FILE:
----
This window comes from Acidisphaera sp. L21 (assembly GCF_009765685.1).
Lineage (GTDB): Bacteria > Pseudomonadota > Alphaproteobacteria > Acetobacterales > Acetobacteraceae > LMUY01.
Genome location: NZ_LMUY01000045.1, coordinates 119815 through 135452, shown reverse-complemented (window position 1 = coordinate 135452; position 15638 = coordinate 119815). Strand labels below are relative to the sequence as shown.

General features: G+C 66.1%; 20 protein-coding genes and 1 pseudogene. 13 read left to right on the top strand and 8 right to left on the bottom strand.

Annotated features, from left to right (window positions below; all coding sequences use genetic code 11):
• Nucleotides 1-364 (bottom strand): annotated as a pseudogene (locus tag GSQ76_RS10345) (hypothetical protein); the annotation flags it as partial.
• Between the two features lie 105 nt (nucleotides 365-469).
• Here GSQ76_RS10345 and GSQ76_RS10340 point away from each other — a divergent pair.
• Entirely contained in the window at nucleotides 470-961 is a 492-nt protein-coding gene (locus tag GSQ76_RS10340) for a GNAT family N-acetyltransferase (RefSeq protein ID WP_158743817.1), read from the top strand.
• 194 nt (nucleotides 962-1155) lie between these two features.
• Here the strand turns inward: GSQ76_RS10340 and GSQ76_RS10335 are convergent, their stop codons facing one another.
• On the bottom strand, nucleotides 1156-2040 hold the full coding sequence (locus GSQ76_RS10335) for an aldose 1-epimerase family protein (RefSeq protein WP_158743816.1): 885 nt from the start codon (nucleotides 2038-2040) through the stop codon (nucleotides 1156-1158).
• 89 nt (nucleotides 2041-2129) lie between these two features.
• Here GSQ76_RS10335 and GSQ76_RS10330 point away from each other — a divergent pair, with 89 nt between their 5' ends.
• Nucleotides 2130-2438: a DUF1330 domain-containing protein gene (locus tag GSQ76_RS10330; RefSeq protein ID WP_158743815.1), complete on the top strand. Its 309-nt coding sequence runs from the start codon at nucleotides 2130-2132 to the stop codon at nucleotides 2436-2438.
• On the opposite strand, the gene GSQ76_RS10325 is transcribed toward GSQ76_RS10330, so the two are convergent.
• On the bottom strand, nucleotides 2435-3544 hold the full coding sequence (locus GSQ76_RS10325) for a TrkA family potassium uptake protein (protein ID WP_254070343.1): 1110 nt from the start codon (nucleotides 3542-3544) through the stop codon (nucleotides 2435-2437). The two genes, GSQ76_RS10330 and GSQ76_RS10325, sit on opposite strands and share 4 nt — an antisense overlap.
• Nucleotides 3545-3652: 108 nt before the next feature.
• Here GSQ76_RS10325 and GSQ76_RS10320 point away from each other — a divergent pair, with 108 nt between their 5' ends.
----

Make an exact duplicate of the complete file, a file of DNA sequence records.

This window comes from Acidisphaera sp. L21 (assembly GCF_009765685.1).
Lineage (GTDB): Bacteria > Pseudomonadota > Alphaproteobacteria > Acetobacterales > Acetobacteraceae > LMUY01.
Genome location: NZ_LMUY01000045.1, coordinates 119815 through 135452, shown reverse-complemented (window position 1 = coordinate 135452; position 15638 = coordinate 119815). Strand labels below are relative to the sequence as shown.

General features: G+C 66.1%; 20 protein-coding genes and 1 pseudogene. 13 read left to right on the top strand and 8 right to left on the bottom strand.

Annotated features, from left to right (window positions below; all coding sequences use genetic code 11):
• Nucleotides 1-364 (bottom strand): annotated as a pseudogene (locus tag GSQ76_RS10345) (hypothetical protein); the annotation flags it as partial.
• Between the two features lie 105 nt (nucleotides 365-469).
• Here GSQ76_RS10345 and GSQ76_RS10340 point away from each other — a divergent pair.
• Entirely contained in the window at nucleotides 470-961 is a 492-nt protein-coding gene (locus tag GSQ76_RS10340) for a GNAT family N-acetyltransferase (RefSeq protein ID WP_158743817.1), read from the top strand.
• 194 nt (nucleotides 962-1155) lie between these two features.
• Here the strand turns inward: GSQ76_RS10340 and GSQ76_RS10335 are convergent, their stop codons facing one another.
• On the bottom strand, nucleotides 1156-2040 hold the full coding sequence (locus GSQ76_RS10335) for an aldose 1-epimerase family protein (RefSeq protein WP_158743816.1): 885 nt from the start codon (nucleotides 2038-2040) through the stop codon (nucleotides 1156-1158).
• 89 nt (nucleotides 2041-2129) lie between these two features.
• Here GSQ76_RS10335 and GSQ76_RS10330 point away from each other — a divergent pair, with 89 nt between their 5' ends.
• Nucleotides 2130-2438: a DUF1330 domain-containing protein gene (locus tag GSQ76_RS10330; RefSeq protein ID WP_158743815.1), complete on the top strand. Its 309-nt coding sequence runs from the start codon at nucleotides 2130-2132 to the stop codon at nucleotides 2436-2438.
• On the opposite strand, the gene GSQ76_RS10325 is transcribed toward GSQ76_RS10330, so the two are convergent.
• On the bottom strand, nucleotides 2435-3544 hold the full coding sequence (locus GSQ76_RS10325) for a TrkA family potassium uptake protein (protein ID WP_254070343.1): 1110 nt from the start codon (nucleotides 3542-3544) through the stop codon (nucleotides 2435-2437). The two genes, GSQ76_RS10330 and GSQ76_RS10325, sit on opposite strands and share 4 nt — an antisense overlap.
• Nucleotides 3545-3652: 108 nt before the next feature.
• Here GSQ76_RS10325 and GSQ76_RS10320 point away from each other — a divergent pair, with 108 nt between their 5' ends.